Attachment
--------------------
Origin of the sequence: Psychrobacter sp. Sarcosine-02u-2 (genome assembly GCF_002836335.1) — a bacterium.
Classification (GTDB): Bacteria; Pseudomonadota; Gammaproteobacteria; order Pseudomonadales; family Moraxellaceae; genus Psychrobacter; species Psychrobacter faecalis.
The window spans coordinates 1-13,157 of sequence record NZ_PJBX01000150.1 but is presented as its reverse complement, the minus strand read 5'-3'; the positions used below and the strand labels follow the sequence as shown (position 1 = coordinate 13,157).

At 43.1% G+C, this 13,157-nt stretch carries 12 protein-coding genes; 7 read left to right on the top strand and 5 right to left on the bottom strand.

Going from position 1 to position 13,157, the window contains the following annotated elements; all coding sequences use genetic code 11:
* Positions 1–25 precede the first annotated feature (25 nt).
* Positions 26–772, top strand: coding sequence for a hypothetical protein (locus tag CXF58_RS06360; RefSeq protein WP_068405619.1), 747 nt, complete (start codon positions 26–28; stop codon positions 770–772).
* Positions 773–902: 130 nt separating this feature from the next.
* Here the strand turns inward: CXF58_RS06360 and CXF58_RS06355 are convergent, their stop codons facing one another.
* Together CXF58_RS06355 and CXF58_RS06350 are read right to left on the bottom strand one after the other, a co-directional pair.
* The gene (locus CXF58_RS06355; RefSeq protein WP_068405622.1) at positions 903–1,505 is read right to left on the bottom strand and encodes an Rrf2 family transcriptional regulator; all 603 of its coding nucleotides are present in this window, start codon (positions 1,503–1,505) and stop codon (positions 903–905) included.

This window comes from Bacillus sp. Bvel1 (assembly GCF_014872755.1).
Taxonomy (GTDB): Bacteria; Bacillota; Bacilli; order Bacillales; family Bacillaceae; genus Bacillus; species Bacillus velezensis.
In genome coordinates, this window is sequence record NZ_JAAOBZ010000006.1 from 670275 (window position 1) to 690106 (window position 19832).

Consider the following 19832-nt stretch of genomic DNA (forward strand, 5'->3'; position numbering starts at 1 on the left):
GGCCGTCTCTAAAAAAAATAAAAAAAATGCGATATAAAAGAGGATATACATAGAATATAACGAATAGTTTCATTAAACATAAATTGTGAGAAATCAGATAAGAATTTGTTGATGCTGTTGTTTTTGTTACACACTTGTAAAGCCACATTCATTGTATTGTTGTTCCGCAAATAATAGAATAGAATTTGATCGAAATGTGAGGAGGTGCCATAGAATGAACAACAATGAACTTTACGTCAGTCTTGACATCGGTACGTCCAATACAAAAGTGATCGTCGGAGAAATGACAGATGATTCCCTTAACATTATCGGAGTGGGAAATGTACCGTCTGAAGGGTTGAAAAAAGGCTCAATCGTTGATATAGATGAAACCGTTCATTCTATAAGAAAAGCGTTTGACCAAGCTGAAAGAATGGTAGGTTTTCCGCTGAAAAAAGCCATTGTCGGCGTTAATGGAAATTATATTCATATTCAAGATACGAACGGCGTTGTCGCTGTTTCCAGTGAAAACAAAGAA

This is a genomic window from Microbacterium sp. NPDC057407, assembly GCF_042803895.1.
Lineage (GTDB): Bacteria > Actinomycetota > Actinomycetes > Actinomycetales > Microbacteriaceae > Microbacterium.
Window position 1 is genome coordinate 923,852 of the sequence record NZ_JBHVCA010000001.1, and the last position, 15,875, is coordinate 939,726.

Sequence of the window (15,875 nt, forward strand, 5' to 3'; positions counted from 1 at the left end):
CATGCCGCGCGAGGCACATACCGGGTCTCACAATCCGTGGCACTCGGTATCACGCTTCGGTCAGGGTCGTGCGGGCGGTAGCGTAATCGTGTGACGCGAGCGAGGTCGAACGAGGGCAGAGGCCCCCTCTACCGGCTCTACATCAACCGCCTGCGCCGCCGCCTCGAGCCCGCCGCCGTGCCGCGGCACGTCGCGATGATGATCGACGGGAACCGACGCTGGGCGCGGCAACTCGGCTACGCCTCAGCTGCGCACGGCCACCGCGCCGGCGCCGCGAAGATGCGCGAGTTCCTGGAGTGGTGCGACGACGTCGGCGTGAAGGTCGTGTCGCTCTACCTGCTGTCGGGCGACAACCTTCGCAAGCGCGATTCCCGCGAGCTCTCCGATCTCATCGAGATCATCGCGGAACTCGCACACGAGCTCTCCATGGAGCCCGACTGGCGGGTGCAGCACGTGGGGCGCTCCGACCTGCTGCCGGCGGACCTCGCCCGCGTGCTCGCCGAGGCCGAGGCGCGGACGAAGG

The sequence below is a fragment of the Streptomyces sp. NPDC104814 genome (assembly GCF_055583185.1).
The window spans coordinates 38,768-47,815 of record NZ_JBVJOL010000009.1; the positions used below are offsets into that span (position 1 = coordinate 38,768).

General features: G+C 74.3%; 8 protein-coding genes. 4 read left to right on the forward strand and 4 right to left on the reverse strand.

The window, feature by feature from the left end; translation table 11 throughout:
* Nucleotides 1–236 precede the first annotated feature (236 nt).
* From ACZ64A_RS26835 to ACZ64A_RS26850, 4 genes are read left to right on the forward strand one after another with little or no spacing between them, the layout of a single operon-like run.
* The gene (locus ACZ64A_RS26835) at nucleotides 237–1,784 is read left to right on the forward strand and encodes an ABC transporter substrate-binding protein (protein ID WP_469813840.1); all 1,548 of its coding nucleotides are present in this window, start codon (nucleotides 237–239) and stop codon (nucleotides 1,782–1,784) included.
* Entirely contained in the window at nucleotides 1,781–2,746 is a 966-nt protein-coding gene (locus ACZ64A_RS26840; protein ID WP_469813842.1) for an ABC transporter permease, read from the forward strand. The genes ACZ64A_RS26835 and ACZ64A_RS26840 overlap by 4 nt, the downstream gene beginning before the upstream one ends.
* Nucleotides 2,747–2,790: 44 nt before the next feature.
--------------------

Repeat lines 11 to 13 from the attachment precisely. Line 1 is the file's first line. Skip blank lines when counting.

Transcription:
* The gene (locus CXF58_RS06355; RefSeq protein WP_068405622.1) at positions 903–1,505 is read right to left on the bottom strand and encodes an Rrf2 family transcriptional regulator; all 603 of its coding nucleotides are present in this window, start codon (positions 1,503–1,505) and stop codon (positions 903–905) included.

This window comes from Bacillus sp. Bvel1 (assembly GCF_014872755.1).
Taxonomy (GTDB): Bacteria; Bacillota; Bacilli; order Bacillales; family Bacillaceae; genus Bacillus; species Bacillus velezensis.